• Finally, note the second to the final frame, which really says it all: Israeli warnings to civilians are summed up as a threat that the IDF will kill Palestinian children if they (presumably Hamas fighters) choose “to fight back”.

The cartoon is a lie, graphic agitprop which represents yet another example of the foreign media running interference for the reactionary, antisemitic extremist group currently waging a war of their own choosing against the Jewish State.

 

Jenin redux? Guardian omits reports of rockets, terror tunnels in Shuja’iya

Here’s the scare headline accompanying a Guardian report by Harriet Sherwood and Peter Beaumont on July 20th:

scare headline

The article centers on a few recent battles in Gaza, including a large anti-terror operation in the northern city of Shujai’iya.

Regarding Shujai’iya, we are told the following:

All morning, terrified people ran from their homes, some barefoot and nearly all empty-handed. Others crowded on the backs of trucks or rode on the bonnets of cars in a desperate attempt to flee. Sky News reported that some had described a “massacre” in Shujai’iya. Witnesses reported hearing small arms fire inside Gaza, suggesting gun battles on the streets. Heavy shelling continued from the air and sea.

Bodies were pulled from rubble amid massive destruction of buildings in the neighbourhood. Masked gunmen were on the streets.

Late on Saturday evening, Israeli forces hit eastern areas of Gaza City with the heaviest bombardment yet of the 13-day war. The assault was most intense in the direction of Shujai’iya, where an orange glow of flames lit up the sky. At one stage, artillery and mortar rounds were hitting the outskirts of the city every five seconds. Later in the night jets flew low passes over the coast.

The Guardian saw families squeezing into the back of what few vehicles were available as streets further east were pounded by artillery fire.

Columns of people, many of them too scared, angry and shocked to speak, approached down the main road to the east and from side streets even as small arms fire was audible in the distance.

One of those fleeing was Sabreen Hattad, 34, with her three children. “The Israeli shells were hitting the house. We stayed the night because we were so scared but about six in the morning we decided to escape,” she said.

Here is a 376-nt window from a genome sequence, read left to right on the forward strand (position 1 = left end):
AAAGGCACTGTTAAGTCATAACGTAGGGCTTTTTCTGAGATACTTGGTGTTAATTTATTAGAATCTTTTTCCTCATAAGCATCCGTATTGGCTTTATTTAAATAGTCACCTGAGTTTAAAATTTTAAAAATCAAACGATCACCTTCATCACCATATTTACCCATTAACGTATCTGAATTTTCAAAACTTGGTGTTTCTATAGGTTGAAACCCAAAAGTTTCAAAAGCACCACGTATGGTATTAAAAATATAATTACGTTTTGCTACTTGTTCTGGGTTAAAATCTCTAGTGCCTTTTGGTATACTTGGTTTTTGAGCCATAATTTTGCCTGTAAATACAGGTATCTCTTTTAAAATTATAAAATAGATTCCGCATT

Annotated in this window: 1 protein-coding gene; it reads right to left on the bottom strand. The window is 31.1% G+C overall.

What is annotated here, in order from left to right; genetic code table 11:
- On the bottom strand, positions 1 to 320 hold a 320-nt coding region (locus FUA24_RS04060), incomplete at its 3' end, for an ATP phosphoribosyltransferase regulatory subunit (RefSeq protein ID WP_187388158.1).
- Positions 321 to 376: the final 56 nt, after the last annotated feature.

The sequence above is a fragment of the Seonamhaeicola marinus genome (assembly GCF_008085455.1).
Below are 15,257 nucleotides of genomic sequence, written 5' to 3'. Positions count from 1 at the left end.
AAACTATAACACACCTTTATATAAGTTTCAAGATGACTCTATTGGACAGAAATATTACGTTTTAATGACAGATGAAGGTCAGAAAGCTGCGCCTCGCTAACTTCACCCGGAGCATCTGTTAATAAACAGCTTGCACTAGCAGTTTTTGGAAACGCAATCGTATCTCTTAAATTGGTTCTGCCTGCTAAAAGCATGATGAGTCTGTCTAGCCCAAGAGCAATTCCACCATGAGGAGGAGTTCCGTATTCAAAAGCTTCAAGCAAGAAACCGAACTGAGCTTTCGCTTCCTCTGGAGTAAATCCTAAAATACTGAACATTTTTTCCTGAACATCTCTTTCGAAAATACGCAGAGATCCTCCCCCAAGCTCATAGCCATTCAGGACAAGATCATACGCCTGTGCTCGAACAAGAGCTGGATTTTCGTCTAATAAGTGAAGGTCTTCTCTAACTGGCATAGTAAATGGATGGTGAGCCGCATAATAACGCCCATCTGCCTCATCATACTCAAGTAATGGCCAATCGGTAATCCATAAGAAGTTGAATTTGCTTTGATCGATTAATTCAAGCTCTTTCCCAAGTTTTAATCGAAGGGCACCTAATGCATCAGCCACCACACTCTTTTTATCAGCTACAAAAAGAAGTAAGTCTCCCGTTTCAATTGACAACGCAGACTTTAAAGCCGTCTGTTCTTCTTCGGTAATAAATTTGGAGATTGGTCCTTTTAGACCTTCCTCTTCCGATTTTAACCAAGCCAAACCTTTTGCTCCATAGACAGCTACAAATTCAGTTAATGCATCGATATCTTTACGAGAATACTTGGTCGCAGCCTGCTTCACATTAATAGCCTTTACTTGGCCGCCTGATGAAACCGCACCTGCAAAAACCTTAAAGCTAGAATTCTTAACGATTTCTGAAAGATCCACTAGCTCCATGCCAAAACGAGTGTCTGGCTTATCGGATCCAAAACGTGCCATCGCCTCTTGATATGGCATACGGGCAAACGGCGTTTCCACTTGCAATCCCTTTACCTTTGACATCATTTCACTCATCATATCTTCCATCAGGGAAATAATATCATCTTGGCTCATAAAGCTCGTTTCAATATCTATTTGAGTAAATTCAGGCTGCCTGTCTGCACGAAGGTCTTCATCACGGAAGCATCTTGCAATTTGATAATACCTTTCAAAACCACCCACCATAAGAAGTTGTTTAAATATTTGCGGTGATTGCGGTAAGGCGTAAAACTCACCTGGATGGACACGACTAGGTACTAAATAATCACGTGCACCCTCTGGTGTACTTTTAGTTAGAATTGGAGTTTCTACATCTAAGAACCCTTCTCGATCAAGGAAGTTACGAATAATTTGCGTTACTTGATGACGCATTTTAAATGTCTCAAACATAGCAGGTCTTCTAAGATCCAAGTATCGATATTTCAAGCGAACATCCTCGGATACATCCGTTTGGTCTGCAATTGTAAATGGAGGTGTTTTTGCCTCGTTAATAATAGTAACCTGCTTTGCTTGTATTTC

“But where are we supposed to go? The ambulances could not enter and so we ran under shell fire.”

Three other men pass by in a hurry clutching bedding in their arms. Asked what they had seen they would only answer: “Death and horror.”

Many of those escaping Shujai’iya made for Gaza’s central Shifa hospital, which was engulfed by chaotic scenes and ambulances ferrying the dead came in a steady steam, among them a local TV cameraman, Khaled Hamad, killed during the overnight offensive, wheeled out wrapped in a bloody plastic shroud.

Those who had fled congregated in corridors, on stairs and in the hospital car park. Staff put mattresses on floors to accommodate the injured, while some patients were being evacuated.

Aish Ijla, 38, whose leg was broken by shrapnel, said: “We live very close to the border. When the shells started we couldn’t leave the house. It is two storeys. The shells were hitting the upper floor so we all moved downstairs. There were 30 of us in the house. Then the shrapnel started hitting the door.

“It was quiet for a moment and we decided to run. But as we were on the road a shell landed near me, breaking my leg. I told the family to go on with out me and carried on going for a little bit and stopping then going on. Eventually an ambulance reached me after two hours.”

An accompanying article by Sherwood and Beaumont included this about Shujai’iya:

Late on Saturday evening, Israeli forces hit eastern areas of Gaza City with the heaviest bombardment yet of the 13-day war. The assault was most intense in the direction of the Shujai’iya neighbourhood, where a constant orange glow of flames lit up the sky.

As the assault continued into Sunday morning, Israel disclosed that four of its soldiers had been killed in the ground offensive.

At one stage, artillery and mortar rounds were hitting the outskirts of the city every five seconds. Later in the night, jets flew low passes over the coast.

As Sunday dawned, a thin pall of smoke hung over the seafront while tank fire echoed through deserted streets.

Large numbers of residents of the areas under attack fled the outskirts for Gaza’s city centre, while residents called radio stations pleading for evacuation.

In total, the Guardian provided 625 words to the battle in Shuja’iya, and failed to include even a word about the reason for the military assault, despite the fact that Israeli officials were quick to post the following information:

This civilian neighborhood in Gaza is home to extensive Hamas infrastructure. In only 13 days, Hamas has fired over 140 rockets from this neighborhood into Israel.